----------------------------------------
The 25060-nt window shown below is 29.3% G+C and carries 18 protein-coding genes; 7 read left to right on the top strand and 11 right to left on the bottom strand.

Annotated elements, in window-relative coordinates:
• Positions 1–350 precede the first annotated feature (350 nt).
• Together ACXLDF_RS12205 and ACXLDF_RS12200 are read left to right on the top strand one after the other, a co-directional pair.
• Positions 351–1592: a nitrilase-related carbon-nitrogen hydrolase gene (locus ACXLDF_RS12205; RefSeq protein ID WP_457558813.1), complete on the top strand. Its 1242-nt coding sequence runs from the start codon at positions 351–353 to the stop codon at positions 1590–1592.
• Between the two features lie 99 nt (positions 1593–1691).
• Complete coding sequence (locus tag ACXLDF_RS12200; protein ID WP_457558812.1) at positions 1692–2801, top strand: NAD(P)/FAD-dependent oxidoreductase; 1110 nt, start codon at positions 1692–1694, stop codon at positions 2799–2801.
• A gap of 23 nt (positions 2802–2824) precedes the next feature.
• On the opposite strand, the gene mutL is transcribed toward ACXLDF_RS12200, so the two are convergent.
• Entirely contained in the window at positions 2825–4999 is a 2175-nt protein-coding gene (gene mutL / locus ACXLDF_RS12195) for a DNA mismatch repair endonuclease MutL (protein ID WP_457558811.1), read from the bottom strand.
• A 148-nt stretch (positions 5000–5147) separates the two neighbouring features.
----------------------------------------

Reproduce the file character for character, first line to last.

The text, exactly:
The 25060-nt window shown below is 29.3% G+C and carries 18 protein-coding genes; 7 read left to right on the top strand and 11 right to left on the bottom strand.

Annotated elements, in window-relative coordinates:
• Positions 1–350 precede the first annotated feature (350 nt).
• Together ACXLDF_RS12205 and ACXLDF_RS12200 are read left to right on the top strand one after the other, a co-directional pair.
• Positions 351–1592: a nitrilase-related carbon-nitrogen hydrolase gene (locus ACXLDF_RS12205; RefSeq protein ID WP_457558813.1), complete on the top strand. Its 1242-nt coding sequence runs from the start codon at positions 351–353 to the stop codon at positions 1590–1592.
• Between the two features lie 99 nt (positions 1593–1691).
• Complete coding sequence (locus tag ACXLDF_RS12200; protein ID WP_457558812.1) at positions 1692–2801, top strand: NAD(P)/FAD-dependent oxidoreductase; 1110 nt, start codon at positions 1692–1694, stop codon at positions 2799–2801.
• A gap of 23 nt (positions 2802–2824) precedes the next feature.
• On the opposite strand, the gene mutL is transcribed toward ACXLDF_RS12200, so the two are convergent.
• Entirely contained in the window at positions 2825–4999 is a 2175-nt protein-coding gene (gene mutL / locus ACXLDF_RS12195) for a DNA mismatch repair endonuclease MutL (protein ID WP_457558811.1), read from the bottom strand.
• A 148-nt stretch (positions 5000–5147) separates the two neighbouring features.